Bel (Aegle marmelos)
- Bael is loaded with a myriad of nutrients which include vitamins A, B1, B2, C and minerals calcium, potassium and iron.
- The host of plant compounds in bael is beneficial in treating tuberculosis, hepatitis, ulcer and digestive problems.
- Furthermore, it is also a good source of tannins which aid in treating cholera.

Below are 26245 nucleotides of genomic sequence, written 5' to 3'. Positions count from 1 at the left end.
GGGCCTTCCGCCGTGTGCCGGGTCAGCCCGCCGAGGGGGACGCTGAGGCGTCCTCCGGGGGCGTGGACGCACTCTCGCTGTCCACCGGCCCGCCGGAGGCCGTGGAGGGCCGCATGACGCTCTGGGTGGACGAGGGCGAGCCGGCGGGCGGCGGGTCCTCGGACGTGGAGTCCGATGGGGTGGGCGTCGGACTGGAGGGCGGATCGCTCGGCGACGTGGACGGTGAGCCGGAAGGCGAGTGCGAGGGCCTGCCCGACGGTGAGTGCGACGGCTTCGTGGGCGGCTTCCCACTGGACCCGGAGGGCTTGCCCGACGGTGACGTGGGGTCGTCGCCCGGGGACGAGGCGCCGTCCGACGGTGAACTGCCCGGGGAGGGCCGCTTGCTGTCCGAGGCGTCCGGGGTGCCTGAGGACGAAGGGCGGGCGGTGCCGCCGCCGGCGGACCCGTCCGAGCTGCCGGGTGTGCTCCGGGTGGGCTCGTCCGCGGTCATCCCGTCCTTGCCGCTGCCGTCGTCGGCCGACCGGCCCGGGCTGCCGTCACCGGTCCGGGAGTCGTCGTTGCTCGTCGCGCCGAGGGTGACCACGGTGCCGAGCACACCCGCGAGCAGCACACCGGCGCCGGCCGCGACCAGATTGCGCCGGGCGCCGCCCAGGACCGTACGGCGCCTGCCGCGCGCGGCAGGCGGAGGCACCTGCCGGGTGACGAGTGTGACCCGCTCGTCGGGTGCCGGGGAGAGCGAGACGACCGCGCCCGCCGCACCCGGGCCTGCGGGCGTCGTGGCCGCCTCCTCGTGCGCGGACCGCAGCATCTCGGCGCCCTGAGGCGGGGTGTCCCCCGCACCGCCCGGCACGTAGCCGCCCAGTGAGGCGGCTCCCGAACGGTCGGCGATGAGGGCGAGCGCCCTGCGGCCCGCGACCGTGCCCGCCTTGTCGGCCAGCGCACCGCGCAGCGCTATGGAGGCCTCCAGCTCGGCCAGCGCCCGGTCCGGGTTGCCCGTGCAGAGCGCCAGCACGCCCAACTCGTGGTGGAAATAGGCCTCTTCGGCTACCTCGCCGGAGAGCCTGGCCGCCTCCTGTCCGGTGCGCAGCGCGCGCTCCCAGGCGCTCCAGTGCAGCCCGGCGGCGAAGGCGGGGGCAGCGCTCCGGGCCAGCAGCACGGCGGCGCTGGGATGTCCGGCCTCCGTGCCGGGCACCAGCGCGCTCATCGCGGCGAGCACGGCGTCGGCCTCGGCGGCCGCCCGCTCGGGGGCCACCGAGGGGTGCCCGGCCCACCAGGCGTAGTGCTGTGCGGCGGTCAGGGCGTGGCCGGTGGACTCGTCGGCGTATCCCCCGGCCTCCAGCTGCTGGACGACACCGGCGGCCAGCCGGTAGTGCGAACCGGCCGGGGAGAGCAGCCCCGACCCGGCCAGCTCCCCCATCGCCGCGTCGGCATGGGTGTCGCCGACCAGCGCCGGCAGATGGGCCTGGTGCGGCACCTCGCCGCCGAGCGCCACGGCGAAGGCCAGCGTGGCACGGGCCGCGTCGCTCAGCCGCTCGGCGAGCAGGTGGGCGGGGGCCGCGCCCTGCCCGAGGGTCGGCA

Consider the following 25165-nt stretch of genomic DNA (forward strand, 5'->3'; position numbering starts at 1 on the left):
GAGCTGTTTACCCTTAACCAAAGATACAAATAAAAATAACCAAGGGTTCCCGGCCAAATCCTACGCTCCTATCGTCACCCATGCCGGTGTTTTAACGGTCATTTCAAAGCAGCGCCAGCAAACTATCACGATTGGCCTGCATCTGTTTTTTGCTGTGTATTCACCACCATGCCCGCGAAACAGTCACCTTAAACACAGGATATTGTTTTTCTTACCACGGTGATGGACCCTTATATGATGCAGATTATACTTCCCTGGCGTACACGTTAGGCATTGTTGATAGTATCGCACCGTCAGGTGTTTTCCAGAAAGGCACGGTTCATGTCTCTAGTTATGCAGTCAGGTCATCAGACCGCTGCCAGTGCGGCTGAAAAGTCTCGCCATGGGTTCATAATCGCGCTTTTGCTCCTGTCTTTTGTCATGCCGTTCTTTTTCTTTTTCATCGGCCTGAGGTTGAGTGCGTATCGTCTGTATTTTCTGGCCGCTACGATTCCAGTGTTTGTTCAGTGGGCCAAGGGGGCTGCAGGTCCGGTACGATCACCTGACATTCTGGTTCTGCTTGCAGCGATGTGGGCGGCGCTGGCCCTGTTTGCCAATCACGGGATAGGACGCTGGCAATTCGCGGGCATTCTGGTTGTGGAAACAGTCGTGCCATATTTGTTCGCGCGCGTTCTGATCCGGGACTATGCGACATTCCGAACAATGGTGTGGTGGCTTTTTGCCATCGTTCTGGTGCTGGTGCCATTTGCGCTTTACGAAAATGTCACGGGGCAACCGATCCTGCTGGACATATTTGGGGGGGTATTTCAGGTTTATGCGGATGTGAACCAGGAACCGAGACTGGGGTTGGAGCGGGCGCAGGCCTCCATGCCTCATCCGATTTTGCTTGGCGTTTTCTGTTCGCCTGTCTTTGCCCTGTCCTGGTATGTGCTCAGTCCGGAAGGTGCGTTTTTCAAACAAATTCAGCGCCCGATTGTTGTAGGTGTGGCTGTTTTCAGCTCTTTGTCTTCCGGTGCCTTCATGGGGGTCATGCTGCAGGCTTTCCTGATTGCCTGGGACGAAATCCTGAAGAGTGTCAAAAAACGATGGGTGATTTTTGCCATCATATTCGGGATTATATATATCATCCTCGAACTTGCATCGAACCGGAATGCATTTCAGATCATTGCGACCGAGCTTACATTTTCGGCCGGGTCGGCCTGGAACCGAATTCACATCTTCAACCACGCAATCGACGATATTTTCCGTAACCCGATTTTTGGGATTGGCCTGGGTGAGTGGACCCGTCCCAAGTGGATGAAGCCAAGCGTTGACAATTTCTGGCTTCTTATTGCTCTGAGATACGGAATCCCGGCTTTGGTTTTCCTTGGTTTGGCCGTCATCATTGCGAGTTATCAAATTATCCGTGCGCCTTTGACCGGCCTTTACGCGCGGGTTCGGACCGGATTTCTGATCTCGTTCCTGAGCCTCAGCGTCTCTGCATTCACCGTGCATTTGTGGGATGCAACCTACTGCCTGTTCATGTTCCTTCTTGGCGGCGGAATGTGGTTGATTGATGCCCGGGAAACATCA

Bel fruit, (Aegle marmelos), bel also spelled bael, also called Bengal quince, tree of the family Rutaceae, cultivated for its fruit. The plant is native to India and Bangladesh and has naturalized throughout much of Southeast Asia. The unripe fruit, sliced and sun-dried, is traditionally used as a remedy for dysentery and other digestive ailments. The ripe fruit is sweet, aromatic, and cooling. The tree’s wood is yellowish white and hard but not durable. The slow-growing trees bear strong spines and alternate compound leaves with three leaflets. The sweet-scented white flowers are borne in panicle clusters and are sometimes used in perfumes. The fruit is pyriform (pear-shaped) to oblong in shape and 5–25 cm (2–10 inches) in diameter. It has a very hard woody gray or yellow rind and sweet, thick, orange-coloured pulp. According to Ayurveda, unripe Bel fruit pulp along with sugar or honey is found to be very effective in managing diarrhea, dysentery and other gastrointestinal disorders. Bael leaf decoction with black pepper also help manage constipation as it loosens the stools due to its laxative property.
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